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Extracting Data From Multiple Files with Power Query

  • 13 August 2013
  • Author: DevinKnight
  • Number of views: 12864

In this post I’d like to demonstrate another way Power Query can solve simple data extraction problems without much time or effort.  If you’re still learning the basics of Power Query please refer back to an earlier post here.

This demonstration will show you how to use Power Query to scan a file folder to search for a set of files to load.  Then load the contents of multiple files all at once and use transformations to format the data appropriately..

Step by Step

  • Launch Excel 2010 or higher.
  • Select the Power Query tab.
  • Select From File under the Get External Data section of the tab.
  • Choose the option From Folder, which allows you to load more than one file at once.


  • Browse to a folder, which has the files you desire to load then click OK. These files should all be formatted similarly to each other.  Having the same data types and column names.


  • This opens the Query Editor, which lists all the files that are available in the folder you selected in the previous step.  The initial view show metadata about the files like the file name, extension, relevant dates and the folder path.  If there were other files in this folder that should not be loaded you could filter them out at this point.  The other interesting columns are Content and Attributes.  The Attributes column  has additional metadata that can be queried and the Content column stores the actual data of each file.  Click the down arrows next to the column header for Content.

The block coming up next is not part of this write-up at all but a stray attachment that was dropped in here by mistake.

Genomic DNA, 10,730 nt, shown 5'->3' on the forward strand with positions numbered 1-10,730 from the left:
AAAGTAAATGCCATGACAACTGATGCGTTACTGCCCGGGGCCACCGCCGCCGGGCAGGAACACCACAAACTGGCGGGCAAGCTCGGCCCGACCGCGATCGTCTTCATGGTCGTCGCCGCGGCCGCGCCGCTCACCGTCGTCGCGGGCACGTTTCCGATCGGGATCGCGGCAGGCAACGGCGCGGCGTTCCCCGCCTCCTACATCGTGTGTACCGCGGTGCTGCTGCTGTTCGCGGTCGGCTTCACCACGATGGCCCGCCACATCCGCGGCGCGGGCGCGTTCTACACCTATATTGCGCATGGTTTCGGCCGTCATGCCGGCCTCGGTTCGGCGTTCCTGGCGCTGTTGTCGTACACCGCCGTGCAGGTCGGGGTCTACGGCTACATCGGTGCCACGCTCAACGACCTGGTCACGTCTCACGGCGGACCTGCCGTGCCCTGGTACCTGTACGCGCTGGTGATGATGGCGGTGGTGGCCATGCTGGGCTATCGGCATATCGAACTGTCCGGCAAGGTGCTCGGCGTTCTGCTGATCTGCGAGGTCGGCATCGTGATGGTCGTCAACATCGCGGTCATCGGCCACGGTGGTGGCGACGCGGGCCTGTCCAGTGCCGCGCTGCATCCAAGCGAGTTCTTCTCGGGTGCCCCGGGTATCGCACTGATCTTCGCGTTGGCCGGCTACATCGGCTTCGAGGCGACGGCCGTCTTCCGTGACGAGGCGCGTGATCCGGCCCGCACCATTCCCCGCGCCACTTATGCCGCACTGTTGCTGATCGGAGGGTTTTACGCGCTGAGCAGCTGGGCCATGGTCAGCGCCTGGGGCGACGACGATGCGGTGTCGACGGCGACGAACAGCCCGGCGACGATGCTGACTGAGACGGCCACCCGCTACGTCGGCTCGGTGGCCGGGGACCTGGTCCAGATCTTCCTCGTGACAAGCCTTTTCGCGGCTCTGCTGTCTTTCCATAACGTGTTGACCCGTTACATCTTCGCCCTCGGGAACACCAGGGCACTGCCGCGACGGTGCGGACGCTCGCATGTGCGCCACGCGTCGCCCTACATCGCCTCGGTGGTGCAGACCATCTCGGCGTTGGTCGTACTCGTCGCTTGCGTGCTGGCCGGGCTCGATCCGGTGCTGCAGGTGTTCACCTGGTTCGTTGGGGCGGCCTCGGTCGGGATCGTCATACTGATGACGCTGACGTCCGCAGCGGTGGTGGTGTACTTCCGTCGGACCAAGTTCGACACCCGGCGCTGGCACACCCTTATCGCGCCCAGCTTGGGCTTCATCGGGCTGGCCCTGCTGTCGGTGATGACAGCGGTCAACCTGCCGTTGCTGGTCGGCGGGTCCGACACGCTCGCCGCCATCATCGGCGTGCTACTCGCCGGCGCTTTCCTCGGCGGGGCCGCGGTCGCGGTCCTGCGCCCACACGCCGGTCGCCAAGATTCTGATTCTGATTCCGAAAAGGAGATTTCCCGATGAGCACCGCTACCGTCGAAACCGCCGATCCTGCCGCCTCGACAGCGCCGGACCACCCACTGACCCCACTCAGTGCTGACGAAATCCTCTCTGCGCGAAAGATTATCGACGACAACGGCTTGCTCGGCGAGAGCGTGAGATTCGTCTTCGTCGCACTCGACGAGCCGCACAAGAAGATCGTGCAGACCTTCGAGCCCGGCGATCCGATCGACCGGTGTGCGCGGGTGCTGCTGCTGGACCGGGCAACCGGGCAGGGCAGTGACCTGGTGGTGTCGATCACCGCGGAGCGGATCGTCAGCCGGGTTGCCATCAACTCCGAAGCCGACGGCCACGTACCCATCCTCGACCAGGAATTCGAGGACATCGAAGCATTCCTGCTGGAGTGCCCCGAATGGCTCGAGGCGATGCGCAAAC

• The data from all four files in now combined together into a single query, but there is still transformations in the data that must be completed.  Start by right-clicking on Column1 header and select Split Column > By Delimiter.


  • Click OK to accept the defaults of configuration, which will split each column by a comma.
  • Next, right-click on either column header and select Use First Row As Headers to give the query appropriate column names.


  • You will notice the previous step only gave us column headers from the first file.  If you look in the results you will find the column headers listed for the other files too.  To remove these extra column header rows select the down arrow next to the Name column and uncheck the Name value then click OK.


  • You have now successfully combined 3 files using Power Query.  Click Done to bring this data into Excel.  Once in Excel this can easily be added to tools like Power Pivot for additional analysis.

Hope this helps!

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